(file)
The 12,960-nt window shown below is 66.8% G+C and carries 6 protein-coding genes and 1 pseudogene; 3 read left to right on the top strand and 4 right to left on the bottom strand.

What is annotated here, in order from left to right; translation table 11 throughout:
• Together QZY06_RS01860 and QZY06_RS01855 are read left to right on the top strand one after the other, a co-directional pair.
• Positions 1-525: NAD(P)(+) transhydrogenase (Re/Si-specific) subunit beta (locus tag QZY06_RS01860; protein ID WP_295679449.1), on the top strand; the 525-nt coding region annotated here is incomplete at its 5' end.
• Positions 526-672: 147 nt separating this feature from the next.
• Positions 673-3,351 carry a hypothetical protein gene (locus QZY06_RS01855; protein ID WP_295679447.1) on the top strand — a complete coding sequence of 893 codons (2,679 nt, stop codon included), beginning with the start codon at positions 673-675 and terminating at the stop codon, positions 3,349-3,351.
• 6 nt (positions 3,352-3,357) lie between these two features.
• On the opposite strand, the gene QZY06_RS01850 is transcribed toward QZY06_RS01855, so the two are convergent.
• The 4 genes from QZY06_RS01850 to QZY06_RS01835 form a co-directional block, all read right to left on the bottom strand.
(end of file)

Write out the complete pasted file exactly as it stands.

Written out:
The 12,960-nt window shown below is 66.8% G+C and carries 6 protein-coding genes and 1 pseudogene; 3 read left to right on the top strand and 4 right to left on the bottom strand.

What is annotated here, in order from left to right; translation table 11 throughout:
• Together QZY06_RS01860 and QZY06_RS01855 are read left to right on the top strand one after the other, a co-directional pair.
• Positions 1-525: NAD(P)(+) transhydrogenase (Re/Si-specific) subunit beta (locus tag QZY06_RS01860; protein ID WP_295679449.1), on the top strand; the 525-nt coding region annotated here is incomplete at its 5' end.
• Positions 526-672: 147 nt separating this feature from the next.
• Positions 673-3,351 carry a hypothetical protein gene (locus QZY06_RS01855; protein ID WP_295679447.1) on the top strand — a complete coding sequence of 893 codons (2,679 nt, stop codon included), beginning with the start codon at positions 673-675 and terminating at the stop codon, positions 3,349-3,351.
• 6 nt (positions 3,352-3,357) lie between these two features.
• On the opposite strand, the gene QZY06_RS01850 is transcribed toward QZY06_RS01855, so the two are convergent.
• The 4 genes from QZY06_RS01850 to QZY06_RS01835 form a co-directional block, all read right to left on the bottom strand.